• Sukhothai: An early Tai city in north-central Thailand today. The city of Sukhothai was rich and influential for its time, and its ruling family intermarried into the nascent Ayutthayan ruling dynasty, eventually becoming kings of Ayutthaya themselves in the 16th century, completing a centuries-long process of integration between the kingdoms. 
  • Tai: A term for the ethnic groups speaking languages in the Tai Kadai language family. The Tais originated in southern China and began migrating into Southeast Asia around 1000 AD. There they established kingdoms of their own along river valleys and between hills, bringing aspects of their language, religion, culture and agriculture to the area. “Tai” includes ethnic groups like Lao, Tai Yuan, Shan and Zhuang, not just “Thais”
  • Thai: The term for the Tai peoples living in modern Thailand. The Thai language is one among many Tai tongues, and is differentiated by its adoption of many Sanskrit, Pali and Khmer terms. The two terms “Thai” and “Tai” are pronounced the same. “Thai” identity was created in the 19th and 20th centuries as a project of nation building in the kingdom of Siam, which sought to create a pan-Tai state. Within this podcast, and most historiography, “Thai” refers to the language and people of Ayutthaya (Siamese is a synonym) but NOT Lao, Tai Yuan, Shan or others
  • Thammasat: From “thamma” the Pali equivalent of Dharma. A code of religious law common in South and Southeast Asia based around secular applications of religious law. 
  • Theravada: The form of Buddhism practiced in most of Southeast Asia (outside Vietnam). Distinguished by its relatively conservative interpretation of Buddhist scripture, Theravada claims to be the Buddhism of the ancient Sangha, and does not consider the status of “Bodhisattva” to be one attainable by average folks, does not consider Tantra to be valid scripture, and believes that only monks may achieve enlightenment, not layfolk. 
  • Three Seals Law: A code of laws compiled by the court of King Rama I in Bangkok. Includes much of the Palace Law of Ayutthaya, the Thammasat, and other legal traditions both new and old. The code is important as much of it is preserved from the Ayutthayan era, and very early on as well, and serves as a valuable primary source for Ayutthaya era kingship and law.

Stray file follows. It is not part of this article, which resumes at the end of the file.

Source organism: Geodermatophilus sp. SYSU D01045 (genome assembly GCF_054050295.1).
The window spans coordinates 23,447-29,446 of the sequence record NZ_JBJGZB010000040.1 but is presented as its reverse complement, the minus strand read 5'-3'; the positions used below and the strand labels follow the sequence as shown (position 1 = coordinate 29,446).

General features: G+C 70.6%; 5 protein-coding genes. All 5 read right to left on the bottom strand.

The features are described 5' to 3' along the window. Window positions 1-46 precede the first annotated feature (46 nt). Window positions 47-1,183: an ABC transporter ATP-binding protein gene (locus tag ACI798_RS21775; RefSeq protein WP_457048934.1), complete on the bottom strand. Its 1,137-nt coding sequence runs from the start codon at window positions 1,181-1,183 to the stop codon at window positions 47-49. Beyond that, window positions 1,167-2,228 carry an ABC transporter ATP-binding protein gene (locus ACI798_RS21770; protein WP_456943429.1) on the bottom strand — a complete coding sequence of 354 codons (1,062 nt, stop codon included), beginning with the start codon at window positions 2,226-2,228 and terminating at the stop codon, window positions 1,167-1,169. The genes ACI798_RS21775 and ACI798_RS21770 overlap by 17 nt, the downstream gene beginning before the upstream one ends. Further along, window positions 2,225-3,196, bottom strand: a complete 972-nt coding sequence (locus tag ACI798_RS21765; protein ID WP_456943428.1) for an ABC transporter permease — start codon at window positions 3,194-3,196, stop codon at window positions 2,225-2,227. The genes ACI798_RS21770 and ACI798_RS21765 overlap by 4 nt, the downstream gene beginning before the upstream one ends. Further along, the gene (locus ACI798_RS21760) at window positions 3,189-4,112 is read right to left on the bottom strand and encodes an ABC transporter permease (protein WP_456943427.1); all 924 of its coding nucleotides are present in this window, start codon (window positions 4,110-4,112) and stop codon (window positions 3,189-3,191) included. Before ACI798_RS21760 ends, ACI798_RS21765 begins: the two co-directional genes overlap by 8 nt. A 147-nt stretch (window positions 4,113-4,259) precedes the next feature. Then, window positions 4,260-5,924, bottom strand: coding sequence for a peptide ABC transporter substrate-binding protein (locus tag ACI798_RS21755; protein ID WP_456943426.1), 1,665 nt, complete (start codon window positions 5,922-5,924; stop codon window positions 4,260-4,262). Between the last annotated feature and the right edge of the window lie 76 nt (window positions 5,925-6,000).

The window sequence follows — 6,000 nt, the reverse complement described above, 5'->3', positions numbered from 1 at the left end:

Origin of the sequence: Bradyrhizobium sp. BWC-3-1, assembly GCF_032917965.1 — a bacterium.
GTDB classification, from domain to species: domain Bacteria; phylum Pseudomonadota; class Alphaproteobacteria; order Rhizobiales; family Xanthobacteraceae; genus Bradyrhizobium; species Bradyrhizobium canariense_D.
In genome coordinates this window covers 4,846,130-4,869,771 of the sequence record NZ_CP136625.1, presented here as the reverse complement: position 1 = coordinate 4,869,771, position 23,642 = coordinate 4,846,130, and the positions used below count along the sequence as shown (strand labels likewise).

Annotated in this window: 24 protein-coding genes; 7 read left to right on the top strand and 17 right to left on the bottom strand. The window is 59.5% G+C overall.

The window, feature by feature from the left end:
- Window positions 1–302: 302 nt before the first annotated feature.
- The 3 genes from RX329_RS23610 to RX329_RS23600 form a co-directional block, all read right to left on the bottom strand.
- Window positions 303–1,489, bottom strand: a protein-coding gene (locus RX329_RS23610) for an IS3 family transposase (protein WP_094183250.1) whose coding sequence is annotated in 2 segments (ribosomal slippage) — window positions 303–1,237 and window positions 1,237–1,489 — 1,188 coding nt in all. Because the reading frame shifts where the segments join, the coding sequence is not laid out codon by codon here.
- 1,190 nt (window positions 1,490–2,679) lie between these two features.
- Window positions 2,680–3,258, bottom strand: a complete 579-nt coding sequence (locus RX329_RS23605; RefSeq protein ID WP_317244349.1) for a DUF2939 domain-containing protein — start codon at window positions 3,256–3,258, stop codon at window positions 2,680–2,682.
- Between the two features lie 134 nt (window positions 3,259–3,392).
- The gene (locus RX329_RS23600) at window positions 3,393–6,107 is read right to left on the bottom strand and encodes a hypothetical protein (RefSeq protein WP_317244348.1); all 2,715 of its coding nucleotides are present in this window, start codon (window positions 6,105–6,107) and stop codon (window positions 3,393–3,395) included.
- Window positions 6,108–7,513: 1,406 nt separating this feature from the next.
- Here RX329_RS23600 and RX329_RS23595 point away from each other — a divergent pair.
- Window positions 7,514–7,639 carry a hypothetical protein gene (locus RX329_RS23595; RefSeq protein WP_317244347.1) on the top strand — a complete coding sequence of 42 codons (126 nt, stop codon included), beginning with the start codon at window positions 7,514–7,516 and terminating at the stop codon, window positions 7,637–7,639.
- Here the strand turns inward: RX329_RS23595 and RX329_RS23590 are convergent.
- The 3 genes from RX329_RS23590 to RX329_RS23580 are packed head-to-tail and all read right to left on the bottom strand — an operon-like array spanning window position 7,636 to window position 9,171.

• Yuan: AKA Tai Yuan. The people of modern northern Thailand and of Lan Na. The Ayutthayan chronicles also refer to the Tai Yuan as “Lao”. Nowadays, most Tai Yuan identify simply as “Thai” though they may speak Thai with a northern dialect and have slightly distinct culture as well.
  • Xian: The Chinese term for a city state identified by historians as Ayutthaya. Used by historians to refer to the city state of Ayutthaya before its official foundation date in 1351 (which was almost certainly legendary, as the city was inhabited decades before that point)

Noble Ranks of Ayutthaya in Order of Status:*

  • Chaophraya
  • Phraya, Okya
  • Phra, Okphra
  • Luang, Okluang
  • Muen
  • Phan
  • Khun
  • Nai

*Circa 1700 AD


Baker, Chris; Phongpaichit, Pasuk. A History of Ayutthaya: Siam in the Early Modern World. New York: Cambridge University Press (2017).

Baker, Chris; Phongphaichit, Pasuk. The Palace Law of Ayutthaya and the Thammasat: Law and Kingship in Siam. Ithaca: Cornell University Press (2016).

Baker, Chris; Phongphaichit, Pasuk. Yuan Phai: The Defeat of Lanna, a Fifteenth-Century Thai Epic Poem. Chiang Mai: Silkworm Books (2017).

Baker, Chris; Na Pombejra, Dhiravat; Van Der Kraan, Alfons; Wyatt, David. Van Vliet’s Siam. Chiang Mai: Silkworm Books (2005).

Ed. Breazeale, Kennon. From Japan to Arabia: Ayutthaya’s Maritime Relations with Asia. Bangkok: the Foundation for the Promotion of Social Sciences and Humanities Textbook Project (1999).

Trans. Busyakul, Visudh; Ed. Smithies, Michael. The Diary of Kosa Pan: Thai Ambassador to France, June-July 1686. Chiang Mai: Silkworm Books (2001).

Trans. Cushman, Richard. Ed. Wyatt, David. The Royal Chronicles of Ayutthaya. Bangkok: The Siam Society (2000).

Wyatt, David. Thailand: A Short History. New Haven: Yale University Press (2003).